4. Analytics — what types of actionable, embedded, and/or predictive analytics with what types of visualizations, e.g. network analyses is becoming quite prominent when organizations try to figure out what roles and individuals have the greatest business impact? And I should emphasize here that this is about getting real insight to decision-makers in a form they can use when they’re in the middle of making that decision rather than just having a wonderful report-writer or business intelligence solution with which they can figure out the questions and search for the answers.
  5. Embedded intelligence of all kinds — what is the vendor really doing to deliver, “out of the box,” the type of content, guidance, exogenous data, “best” practice processes and business rules, without with self service is really distributed data entry? If Amazon can tell me what I’ve been reading, what others who read what I read are also reading, and the status of every open order almost before I pose these questions, why can’t my TM software tell me which people to hire?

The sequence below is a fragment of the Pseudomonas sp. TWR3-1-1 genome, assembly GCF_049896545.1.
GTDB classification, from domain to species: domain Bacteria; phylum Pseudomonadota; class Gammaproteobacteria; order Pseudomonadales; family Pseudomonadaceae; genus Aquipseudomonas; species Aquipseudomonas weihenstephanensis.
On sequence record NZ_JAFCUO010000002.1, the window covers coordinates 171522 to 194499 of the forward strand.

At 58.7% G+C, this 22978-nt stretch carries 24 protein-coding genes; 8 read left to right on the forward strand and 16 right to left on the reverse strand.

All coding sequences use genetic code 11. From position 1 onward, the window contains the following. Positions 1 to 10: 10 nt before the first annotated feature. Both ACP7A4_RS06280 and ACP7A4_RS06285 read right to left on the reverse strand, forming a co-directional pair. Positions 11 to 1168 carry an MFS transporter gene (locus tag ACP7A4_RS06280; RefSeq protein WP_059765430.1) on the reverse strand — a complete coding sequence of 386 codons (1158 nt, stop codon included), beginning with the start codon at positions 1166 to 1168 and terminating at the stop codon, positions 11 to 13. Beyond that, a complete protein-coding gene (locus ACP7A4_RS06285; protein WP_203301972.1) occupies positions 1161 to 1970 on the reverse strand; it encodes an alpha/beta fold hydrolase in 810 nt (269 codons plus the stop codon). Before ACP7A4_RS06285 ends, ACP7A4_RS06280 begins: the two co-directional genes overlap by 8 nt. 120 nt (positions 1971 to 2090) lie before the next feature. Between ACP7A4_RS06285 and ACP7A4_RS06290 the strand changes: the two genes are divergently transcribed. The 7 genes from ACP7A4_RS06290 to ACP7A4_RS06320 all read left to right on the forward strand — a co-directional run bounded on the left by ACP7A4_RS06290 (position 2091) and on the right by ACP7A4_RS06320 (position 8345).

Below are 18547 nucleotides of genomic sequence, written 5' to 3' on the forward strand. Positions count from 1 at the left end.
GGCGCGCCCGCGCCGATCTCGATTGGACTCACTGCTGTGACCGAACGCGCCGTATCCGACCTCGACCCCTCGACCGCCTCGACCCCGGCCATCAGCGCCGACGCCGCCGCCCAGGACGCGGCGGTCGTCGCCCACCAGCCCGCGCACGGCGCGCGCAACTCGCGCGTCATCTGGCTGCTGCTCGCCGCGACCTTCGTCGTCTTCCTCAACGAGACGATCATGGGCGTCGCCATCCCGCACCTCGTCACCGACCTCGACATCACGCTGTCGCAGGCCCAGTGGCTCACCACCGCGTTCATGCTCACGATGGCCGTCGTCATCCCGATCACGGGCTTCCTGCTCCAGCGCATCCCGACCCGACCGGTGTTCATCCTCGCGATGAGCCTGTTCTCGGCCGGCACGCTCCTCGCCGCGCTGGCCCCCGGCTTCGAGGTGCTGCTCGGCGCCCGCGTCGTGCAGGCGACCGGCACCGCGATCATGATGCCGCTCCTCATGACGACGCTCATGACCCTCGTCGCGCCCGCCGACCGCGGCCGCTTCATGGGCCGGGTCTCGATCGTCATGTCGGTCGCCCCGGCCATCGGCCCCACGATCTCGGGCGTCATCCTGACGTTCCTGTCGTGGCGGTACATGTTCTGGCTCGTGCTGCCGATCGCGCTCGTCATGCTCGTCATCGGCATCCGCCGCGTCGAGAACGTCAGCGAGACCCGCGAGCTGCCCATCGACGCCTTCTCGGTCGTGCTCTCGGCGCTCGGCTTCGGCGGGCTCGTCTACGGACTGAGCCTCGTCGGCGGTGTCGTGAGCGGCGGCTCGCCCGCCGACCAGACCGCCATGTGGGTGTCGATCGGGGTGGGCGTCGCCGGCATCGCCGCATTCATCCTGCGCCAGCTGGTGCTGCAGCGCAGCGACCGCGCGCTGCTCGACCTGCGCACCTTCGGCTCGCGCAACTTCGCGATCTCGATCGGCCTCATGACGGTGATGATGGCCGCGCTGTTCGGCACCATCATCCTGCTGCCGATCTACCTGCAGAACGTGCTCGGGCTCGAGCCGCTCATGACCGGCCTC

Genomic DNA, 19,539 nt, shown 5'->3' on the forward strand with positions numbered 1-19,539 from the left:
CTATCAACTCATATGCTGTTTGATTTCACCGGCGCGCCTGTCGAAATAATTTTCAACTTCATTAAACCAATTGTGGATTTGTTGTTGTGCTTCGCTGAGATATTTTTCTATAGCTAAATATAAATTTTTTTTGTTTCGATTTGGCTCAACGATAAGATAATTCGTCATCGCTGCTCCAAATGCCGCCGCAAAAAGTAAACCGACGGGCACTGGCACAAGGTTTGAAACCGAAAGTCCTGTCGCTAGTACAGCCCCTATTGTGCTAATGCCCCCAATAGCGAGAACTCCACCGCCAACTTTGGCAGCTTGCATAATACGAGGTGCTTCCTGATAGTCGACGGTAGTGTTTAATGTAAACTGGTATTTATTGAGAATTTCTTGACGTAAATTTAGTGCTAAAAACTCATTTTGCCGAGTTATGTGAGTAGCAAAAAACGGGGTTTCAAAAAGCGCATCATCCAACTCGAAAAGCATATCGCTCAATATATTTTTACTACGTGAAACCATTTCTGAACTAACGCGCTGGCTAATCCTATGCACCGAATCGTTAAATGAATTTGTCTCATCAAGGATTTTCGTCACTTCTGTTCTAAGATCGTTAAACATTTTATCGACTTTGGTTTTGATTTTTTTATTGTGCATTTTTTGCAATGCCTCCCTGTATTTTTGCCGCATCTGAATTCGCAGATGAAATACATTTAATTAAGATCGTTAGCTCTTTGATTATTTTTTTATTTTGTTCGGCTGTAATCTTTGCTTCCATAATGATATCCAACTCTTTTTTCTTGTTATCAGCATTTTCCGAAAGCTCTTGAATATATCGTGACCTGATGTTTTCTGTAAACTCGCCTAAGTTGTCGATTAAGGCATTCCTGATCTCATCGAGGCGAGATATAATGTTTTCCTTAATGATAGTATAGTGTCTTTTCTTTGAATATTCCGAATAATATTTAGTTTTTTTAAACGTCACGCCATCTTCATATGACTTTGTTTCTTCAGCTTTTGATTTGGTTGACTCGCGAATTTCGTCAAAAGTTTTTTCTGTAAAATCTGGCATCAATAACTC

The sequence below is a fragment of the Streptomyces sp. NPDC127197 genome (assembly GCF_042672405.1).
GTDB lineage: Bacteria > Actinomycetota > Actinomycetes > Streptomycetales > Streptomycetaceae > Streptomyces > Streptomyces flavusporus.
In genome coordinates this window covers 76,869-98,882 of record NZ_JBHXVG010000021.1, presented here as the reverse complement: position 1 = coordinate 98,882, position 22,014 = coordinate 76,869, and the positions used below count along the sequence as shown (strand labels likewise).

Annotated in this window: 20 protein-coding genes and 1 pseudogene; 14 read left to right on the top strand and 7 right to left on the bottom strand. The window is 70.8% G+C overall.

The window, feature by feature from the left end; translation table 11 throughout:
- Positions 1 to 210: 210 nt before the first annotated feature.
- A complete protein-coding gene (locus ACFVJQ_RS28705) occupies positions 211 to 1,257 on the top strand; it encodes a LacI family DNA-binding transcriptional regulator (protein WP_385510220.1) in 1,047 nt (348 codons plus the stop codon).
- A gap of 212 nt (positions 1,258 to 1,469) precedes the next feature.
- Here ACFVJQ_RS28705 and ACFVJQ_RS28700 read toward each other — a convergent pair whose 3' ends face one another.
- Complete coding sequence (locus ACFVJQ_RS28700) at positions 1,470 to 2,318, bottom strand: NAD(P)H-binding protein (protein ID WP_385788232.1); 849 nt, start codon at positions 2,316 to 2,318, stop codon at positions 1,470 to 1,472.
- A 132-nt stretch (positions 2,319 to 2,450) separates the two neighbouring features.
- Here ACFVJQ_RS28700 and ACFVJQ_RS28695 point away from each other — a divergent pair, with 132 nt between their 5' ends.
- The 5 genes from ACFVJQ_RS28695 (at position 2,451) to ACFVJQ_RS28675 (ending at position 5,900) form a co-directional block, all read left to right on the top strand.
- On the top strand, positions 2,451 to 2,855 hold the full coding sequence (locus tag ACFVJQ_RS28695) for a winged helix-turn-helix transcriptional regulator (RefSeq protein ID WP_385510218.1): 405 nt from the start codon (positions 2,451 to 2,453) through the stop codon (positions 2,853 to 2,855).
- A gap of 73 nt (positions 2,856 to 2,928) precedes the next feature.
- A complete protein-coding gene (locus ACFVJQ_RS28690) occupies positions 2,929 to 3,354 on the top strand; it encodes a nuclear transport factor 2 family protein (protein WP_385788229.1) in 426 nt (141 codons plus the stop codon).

6. Integrated HCM – this is the issue of core ERP/HRMS vendors building out TM like crazy while some TM vendors venture into core HRMS territory (absent payroll and benefits) and it’s on this list because I don’t believe that customers can afford to invest enough in talent management (and not just the technology) if their budgets/expertise/management attention/capacity for risk-taking/etc. is consumed with maintaining legacy core HRMS’ and trying to extend them with myriad add-ons nor can they easily replace those systems of record (SORs) unless there are excellent, lower cost, easily implemented and more comprehensive alternatives.